How the Stormont deal tackles language and identity issues

LANGUAGE and identity form a significant part of Stormont’s new power-sharing deal – but the compromises face a mixed reaction.

The agreement does not deliver on a standalone Irish language act, which had long been a key demand of Sinn Féin and Irish-language campaigners. Instead, the legislation is introduced as one of three bills amending the Northern Ireland Act 1998.

Of course, whether or not the legislation would be ‘standalone’ was always immaterial compared to the more important part of the deal – its content.

The measures are described by the British government as a new “cultural framework” which will “promote cultural diversity and inclusion across all identities and cultures”.

The main provisions are the creation of an Irish language commissioner, an Ulster Scots/’Ulster British’ commissioner and a new Office of Identity and Cultural Expression.

It also gives official recognition of both Irish and Ulster-Scots languages in Northern Ireland.

MLAs will be able to speak in the assembly in Irish or Ulster Scots with a “simultaneous translation system” for non-speakers.

People will also be able to register births, deaths, marriages and wills in Irish, and “when deemed necessary” speak Irish in court.

The Irish language commissioner will work to “recognise, support, protect and enhance the development of the Irish language”.

Its main function will be to “protect and enhance the development of the use of the Irish language by public authorities” by providing guidance and introducing best practice standards.

The guidance will include looking at Irish-language translations for websites of public bodies and for them to respond in Irish “where practical” to correspondence from Irish-speakers.

However, these standards must be agreed by the First and Deputy First Ministers – effectively meaning a veto for the DUP.

The reaction so far has been mixed, from both campaigners and those opposed to changes.

Conradh na Gaeilge activists hailed official status for the language as “historic” but said the proposals “fall far short of the commitments made in the 2006 St Andrew’s Agreement”. Irish-language activist Janet Muller, former director of Pobal, said the proposals are “weak and will not adequately protect and promote the Irish language”.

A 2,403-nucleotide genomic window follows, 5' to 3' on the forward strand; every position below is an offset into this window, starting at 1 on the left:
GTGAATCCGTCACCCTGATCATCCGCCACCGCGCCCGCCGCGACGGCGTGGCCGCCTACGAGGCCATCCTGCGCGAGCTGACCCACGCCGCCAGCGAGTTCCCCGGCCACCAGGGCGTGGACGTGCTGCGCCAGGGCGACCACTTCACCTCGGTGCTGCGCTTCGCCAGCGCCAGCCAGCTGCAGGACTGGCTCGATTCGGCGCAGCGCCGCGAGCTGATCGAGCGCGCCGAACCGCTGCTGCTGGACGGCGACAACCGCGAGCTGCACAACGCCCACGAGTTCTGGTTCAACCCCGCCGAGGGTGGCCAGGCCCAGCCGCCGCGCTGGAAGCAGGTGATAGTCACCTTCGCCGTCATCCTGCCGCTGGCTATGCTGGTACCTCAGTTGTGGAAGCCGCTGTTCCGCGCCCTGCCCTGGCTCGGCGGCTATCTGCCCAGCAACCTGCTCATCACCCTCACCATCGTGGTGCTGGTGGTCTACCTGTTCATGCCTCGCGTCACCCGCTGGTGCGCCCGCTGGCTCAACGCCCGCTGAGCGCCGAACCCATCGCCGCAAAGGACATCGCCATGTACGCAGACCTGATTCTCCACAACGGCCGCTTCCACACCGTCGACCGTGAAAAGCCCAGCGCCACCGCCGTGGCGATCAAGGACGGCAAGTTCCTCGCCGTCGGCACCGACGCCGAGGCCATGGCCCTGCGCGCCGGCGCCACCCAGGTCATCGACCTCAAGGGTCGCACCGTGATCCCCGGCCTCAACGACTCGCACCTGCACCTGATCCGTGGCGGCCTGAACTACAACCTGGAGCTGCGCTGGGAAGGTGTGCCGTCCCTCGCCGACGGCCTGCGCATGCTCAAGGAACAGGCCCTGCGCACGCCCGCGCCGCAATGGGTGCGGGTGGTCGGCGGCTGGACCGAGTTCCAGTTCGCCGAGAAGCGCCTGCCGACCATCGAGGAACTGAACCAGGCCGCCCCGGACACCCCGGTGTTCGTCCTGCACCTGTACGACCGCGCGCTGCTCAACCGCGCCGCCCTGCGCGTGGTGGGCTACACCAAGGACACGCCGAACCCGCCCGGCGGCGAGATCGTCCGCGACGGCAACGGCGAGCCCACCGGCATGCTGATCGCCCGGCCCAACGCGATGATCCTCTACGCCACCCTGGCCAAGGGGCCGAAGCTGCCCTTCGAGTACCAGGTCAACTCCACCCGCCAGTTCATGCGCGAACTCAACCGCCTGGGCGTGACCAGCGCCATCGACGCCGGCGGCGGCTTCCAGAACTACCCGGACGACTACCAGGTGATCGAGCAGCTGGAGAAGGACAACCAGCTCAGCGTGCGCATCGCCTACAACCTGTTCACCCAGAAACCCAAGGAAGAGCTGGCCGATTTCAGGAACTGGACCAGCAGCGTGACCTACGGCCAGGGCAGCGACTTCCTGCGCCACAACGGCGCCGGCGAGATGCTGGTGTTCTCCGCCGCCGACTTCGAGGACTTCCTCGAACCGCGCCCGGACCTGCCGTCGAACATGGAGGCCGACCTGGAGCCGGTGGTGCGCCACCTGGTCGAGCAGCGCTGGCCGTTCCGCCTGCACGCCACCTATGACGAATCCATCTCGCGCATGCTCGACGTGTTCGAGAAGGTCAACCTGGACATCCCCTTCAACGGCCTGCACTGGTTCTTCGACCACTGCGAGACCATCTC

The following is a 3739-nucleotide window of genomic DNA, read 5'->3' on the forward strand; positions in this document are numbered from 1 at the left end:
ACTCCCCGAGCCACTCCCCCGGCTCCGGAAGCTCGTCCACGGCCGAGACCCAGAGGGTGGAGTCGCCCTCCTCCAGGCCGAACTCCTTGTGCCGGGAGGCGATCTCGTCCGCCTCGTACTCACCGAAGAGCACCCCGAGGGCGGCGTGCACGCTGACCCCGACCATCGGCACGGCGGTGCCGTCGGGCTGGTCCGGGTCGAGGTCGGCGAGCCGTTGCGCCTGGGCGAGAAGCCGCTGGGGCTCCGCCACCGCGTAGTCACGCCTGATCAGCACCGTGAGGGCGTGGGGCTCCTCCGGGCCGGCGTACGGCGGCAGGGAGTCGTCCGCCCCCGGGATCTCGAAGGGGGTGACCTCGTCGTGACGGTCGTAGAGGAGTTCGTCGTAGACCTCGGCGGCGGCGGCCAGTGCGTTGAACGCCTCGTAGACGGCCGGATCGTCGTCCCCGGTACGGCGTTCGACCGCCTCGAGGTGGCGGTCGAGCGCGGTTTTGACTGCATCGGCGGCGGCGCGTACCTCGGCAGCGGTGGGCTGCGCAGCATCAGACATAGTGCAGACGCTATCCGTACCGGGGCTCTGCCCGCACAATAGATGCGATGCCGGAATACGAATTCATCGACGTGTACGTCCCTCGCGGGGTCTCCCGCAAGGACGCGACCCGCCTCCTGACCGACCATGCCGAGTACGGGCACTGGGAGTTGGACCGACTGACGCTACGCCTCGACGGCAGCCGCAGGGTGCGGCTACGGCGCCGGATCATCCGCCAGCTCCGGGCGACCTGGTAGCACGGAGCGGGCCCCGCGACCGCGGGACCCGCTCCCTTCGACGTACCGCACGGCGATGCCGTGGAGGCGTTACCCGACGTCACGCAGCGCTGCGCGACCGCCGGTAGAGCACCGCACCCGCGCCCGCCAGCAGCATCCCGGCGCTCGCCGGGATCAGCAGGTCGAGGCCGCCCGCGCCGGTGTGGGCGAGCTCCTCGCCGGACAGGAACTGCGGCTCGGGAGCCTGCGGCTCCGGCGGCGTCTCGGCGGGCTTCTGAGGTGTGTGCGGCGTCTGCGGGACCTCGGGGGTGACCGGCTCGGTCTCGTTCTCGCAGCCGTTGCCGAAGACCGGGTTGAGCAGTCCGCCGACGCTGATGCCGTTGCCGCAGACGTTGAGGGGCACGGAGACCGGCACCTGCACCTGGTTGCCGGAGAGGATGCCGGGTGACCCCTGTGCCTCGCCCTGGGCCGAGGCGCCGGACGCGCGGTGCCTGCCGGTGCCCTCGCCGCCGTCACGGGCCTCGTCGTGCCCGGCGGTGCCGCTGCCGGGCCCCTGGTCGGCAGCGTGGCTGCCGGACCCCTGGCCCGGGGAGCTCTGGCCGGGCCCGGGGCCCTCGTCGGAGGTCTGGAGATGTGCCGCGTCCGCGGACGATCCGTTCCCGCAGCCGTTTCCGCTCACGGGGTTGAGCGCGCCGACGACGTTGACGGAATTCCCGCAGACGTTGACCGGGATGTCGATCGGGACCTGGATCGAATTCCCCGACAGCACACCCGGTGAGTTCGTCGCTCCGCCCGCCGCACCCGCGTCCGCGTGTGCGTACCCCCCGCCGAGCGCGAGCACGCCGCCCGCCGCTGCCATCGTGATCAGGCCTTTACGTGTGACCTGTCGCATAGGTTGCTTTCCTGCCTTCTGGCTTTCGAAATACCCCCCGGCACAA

On the other hand, the Orange Order feels the Irish-language provisions go too far. It said it has “very serious concerns” and cannot support the deal.

In 2018’s abandoned deal, unionists sought to counterbalance acceding to Irish-language provisions by creating an Ulster Scots commissioner.

The new agreement expands on this to include the “Ulster British tradition”, saying the new commissioner will work to “enhance and develop the language, arts and literature associated with the Ulster Scots/Ulster British tradition”.

Legislation will also be introduced to place a duty on the Department of Education to encourage and facilitate the use of Ulster Scots in the education system.

However, the Orange Order remains unimpressed. It said the “references to Ulster-Scots/Ulster-British culture are ambiguous – lacking meaningful detail or delivery mechanisms”.

The Office of Identity and Cultural Expression, a new statutory body, will aim to “celebrate and support all aspects of Northern Ireland’s rich cultural and linguistic heritage”.

Although ambitious and positive in its aims, many will remain sceptical at Stormont farming out its unresolved issues to another quango.

The Office will “work closely” with the Commission on Flags, Identity, Culture and Tradition (FICT) – a panel set up under the Fresh Start Agreement more than three-and-a-half years ago which has yet to issue any recommendations.

On the British government’s part, it has made fresh commitments relating to immigration status for Northern Ireland citizens.

Taking into account the Good Friday Agreement, government policy “should not create incentives for renunciation of British citizenship” and it will change the rules on how people in Northern Ireland bring their family members to the UK.

Emma de Souza – who has been involved in a high-profile legal campaign after the Home Office rejected her application for a residence card for her US-born husband Jake when she identified herself as Irish – welcomed the “pretty monumental change”.

The campaigner from Magherafelt, Co Derry, said on Twitter the changes address “one of the most fundamentally flawed issues within the UK’s immigration policy”.

With many thanks to: The Irish News and Brendan Hughes for the original story 

Author: seachranaidhe1

About Me I studied for six months training and became certified in Exam 070-271 in May 2010 and shortly after that became certifed in Exam 070-272. I scored highly in both Exams and hope to upgrade my path to M.C.S.A. ( Server Administrator ) in the near future.I also hold Level 2 Qualifications in three subjects Microsoft Word, Microsoft Powerpoint and Microsoft Spreedsheets. I have also expereance with Web Design using Microsoft Front-Page.

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